cover image Spark: The Life of Electricity and the Electricity of Life

Spark: The Life of Electricity and the Electricity of Life

Timothy J. Jorgensen. Princeton Univ, $29.95 (432p) ISBN 978-0-691-19783-8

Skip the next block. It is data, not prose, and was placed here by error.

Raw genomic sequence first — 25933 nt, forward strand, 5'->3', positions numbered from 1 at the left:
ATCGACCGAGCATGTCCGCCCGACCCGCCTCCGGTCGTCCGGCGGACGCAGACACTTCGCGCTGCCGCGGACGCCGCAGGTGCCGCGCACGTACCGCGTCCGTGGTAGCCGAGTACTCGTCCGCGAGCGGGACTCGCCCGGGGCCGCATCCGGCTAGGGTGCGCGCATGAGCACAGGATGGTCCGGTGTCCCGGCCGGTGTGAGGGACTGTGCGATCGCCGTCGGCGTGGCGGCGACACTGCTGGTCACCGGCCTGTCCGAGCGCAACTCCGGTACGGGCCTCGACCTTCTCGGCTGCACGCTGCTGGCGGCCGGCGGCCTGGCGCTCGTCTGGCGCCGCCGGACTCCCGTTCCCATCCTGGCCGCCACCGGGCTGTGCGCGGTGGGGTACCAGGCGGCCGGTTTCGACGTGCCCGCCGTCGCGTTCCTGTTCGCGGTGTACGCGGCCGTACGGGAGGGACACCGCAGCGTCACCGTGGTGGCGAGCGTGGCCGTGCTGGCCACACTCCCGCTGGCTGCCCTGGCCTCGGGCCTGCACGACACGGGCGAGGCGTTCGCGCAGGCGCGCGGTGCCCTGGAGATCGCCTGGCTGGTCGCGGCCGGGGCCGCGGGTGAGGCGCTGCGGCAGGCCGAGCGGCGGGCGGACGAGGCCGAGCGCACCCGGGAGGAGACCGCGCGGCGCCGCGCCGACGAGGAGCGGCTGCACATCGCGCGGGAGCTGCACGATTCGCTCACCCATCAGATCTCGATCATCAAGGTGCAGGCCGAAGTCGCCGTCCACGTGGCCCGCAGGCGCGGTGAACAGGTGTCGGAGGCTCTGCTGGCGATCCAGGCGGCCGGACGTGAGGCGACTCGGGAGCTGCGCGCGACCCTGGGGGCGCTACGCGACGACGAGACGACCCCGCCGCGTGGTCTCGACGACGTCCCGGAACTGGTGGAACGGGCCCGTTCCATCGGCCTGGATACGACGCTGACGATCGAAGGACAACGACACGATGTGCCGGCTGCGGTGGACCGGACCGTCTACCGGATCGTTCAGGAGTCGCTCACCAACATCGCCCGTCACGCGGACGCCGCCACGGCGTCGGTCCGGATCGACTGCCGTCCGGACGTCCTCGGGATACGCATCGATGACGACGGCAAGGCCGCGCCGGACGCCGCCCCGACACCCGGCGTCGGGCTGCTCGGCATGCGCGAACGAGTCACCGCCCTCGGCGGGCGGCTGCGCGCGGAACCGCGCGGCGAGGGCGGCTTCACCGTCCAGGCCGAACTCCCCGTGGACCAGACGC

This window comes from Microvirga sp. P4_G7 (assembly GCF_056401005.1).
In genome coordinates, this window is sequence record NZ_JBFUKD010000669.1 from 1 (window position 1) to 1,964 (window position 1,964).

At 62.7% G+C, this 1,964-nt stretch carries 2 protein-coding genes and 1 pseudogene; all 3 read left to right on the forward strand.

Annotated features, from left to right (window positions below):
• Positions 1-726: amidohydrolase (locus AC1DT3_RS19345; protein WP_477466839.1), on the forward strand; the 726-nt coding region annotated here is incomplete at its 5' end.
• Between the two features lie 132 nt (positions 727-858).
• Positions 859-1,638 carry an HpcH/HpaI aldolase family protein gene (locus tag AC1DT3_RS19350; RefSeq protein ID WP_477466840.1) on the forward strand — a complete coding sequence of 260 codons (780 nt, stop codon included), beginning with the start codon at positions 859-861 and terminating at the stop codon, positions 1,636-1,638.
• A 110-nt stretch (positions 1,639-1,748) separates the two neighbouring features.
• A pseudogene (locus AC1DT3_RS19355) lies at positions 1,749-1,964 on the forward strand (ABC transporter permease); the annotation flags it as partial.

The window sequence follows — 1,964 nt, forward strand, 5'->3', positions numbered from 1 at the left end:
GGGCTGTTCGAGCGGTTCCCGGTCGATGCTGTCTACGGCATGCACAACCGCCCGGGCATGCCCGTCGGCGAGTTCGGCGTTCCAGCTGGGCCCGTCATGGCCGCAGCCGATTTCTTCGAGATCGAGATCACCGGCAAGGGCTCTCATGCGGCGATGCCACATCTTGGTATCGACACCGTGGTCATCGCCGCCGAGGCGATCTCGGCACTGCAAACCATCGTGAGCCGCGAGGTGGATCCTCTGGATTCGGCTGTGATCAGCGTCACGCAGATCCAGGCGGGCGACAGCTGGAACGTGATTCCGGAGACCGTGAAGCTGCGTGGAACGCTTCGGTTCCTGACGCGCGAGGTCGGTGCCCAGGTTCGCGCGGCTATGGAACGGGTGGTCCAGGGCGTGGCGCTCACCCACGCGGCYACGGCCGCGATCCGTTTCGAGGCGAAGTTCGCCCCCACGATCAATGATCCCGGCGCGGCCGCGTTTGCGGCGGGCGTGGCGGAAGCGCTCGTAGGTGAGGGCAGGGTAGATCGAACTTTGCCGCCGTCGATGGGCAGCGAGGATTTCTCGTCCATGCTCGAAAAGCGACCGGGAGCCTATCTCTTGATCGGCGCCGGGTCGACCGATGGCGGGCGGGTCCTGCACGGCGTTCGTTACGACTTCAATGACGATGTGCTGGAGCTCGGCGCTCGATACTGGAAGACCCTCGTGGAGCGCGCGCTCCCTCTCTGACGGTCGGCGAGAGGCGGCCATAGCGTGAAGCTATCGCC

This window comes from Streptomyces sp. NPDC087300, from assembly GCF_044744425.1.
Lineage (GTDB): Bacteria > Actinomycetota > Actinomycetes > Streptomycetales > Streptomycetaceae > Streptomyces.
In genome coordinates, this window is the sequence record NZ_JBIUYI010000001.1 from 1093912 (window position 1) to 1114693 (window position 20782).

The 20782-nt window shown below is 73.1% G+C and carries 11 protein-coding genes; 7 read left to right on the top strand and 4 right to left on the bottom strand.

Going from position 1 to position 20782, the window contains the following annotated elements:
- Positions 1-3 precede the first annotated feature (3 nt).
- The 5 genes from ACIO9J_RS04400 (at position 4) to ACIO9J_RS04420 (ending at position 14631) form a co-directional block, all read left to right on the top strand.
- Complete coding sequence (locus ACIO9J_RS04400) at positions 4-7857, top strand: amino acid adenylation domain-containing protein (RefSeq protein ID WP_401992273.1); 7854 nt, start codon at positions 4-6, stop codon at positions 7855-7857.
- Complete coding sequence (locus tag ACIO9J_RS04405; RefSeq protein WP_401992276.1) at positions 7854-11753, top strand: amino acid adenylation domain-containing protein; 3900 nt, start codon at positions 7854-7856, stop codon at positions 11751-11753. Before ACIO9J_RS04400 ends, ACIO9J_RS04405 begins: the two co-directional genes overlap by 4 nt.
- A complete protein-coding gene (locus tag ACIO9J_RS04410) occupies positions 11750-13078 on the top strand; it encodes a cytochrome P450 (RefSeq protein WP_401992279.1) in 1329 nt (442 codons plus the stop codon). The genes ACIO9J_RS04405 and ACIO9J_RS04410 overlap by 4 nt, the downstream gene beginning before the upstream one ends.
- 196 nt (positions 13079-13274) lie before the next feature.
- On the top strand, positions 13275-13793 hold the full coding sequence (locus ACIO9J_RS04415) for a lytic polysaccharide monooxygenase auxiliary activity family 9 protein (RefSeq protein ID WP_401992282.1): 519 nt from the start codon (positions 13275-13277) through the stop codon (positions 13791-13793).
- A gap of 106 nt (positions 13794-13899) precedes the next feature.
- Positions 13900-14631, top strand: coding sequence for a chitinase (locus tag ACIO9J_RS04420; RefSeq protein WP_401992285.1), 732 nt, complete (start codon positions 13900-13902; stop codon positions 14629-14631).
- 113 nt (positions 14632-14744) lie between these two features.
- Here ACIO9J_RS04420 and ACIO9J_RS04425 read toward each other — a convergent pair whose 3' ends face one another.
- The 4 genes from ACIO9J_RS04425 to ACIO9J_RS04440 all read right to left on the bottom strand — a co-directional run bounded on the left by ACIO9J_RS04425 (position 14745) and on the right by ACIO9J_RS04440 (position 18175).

Jorgensen (Strange Glow), the director of Georgetown University’s health physics graduate program, delivers a fascinating history of humanity’s gradual understanding of electricity. “Electricity is the foundation of life,” he writes, before exploring a dizzying array of topics: lightning experiments, fish behavior, neurotoxins, prosthetics, and human senses among them. All are painstakingly researched and explained with plenty of anecdotes and profiles of scientists throughout history. Among them are Alexander von Humboldt, an 18th-century naturalist who studied electric eels, and Luigi Galvani, an Italian scientist of the same era who believed that animals’ twitching legs were a result of internal electricity. Along the way, concepts such as voltage, resistance, neurons, and ion channels are explored alongside their discoverers, and the dual perspective makes for an accessible crash course. Jorgensen’s study is full of entertaining details, and his passion is evident: “Electricity is a powerful force of nature that everyone deals with to one extent or another. If we all become a little more knowledgeable about it, our society can use electricity’s many powers more wisely.” The result is a sparkling reminder of the strange wonders of life. (Nov.)